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FCC confirms two new commissioners

The new additions bring the total to three Republicans and two Democrats

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Late on Wednesday, the U.S. Senate confirmed two new FCC commissioners -- Brendan Carr and Geoffrey Starks -- for full five-year terms.

The new additions bring more balance to the federal agency’s lineup of commissioners. Jessica Rosenworcel will no longer be the Commission’s sole Democrat; the FCC will now have three Republicans and two Democrats.

The new Democrat Geoffrey Starks -- a strong net neutrality supporter -- was nominated back in June. He has served as the assistant bureau chief of the FCC’s enforcement bureau and previously as senior counsel at the Justice Department. Starks is filling a seat left vacant by Commissioner Mignon Clyburn.

Joining existing commissioners Aji Pai and Michael O’Reilly on the Republican side is Brendan Carr, who has made next generation 5G wireless technology a primary focus. Carr was just confirmed for his full term after having been nominated and confirmed in August 2017.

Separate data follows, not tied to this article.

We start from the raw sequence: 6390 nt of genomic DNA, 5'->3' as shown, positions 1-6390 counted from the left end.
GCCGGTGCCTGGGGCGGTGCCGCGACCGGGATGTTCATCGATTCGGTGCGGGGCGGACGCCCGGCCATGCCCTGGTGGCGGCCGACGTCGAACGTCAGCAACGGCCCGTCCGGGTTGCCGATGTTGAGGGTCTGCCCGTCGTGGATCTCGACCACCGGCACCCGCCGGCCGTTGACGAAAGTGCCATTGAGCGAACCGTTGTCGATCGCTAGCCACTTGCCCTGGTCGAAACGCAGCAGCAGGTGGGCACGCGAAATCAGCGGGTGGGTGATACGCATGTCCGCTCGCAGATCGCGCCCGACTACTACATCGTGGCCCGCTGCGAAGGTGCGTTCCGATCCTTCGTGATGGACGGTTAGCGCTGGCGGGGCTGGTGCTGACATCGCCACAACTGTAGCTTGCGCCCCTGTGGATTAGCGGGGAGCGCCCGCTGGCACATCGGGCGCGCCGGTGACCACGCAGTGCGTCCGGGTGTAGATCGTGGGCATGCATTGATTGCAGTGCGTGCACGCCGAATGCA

“A full FCC”

In a statement, Pai welcomed and offered praise to both of the incoming Commissioners.

Starks, “brings a wealth of experience and expertise” to the position, Pai said. He commended him for highlighting the need to expand rural broadband and the power of telemedicine. “I look forward to working with him and having a fellow Kansan on the Commission,” he said.

“I also congratulate Brendan on his confirmation to a full term,” Pai said. “Brendan has done tremendous work on a number of issues, including his leadership on wireless infrastructure modernization. He has also been a staunch advocate for rural broadband deployment, particularly for precision agriculture and advancements in telemedicine.”

Prior to the new confirmations, the FCC had been split 3-1 in favor of Republicans as of early this year.

"The agreement to pair and confirm these nominees finally gives us a full FCC to decide important questions about spectrum management, the deployment of broadband to underserved communities, and building next generation wireless networks," Sen. John Thune, a Republican from South Dakota and chairman of the Commerce Committee, said in a statement.

Most of the FCC’s operations are currently on hold due to the government shutdown. The agency will resume its operations after Trump and congressional Democrats resolve their stalemate over how to fund the government.

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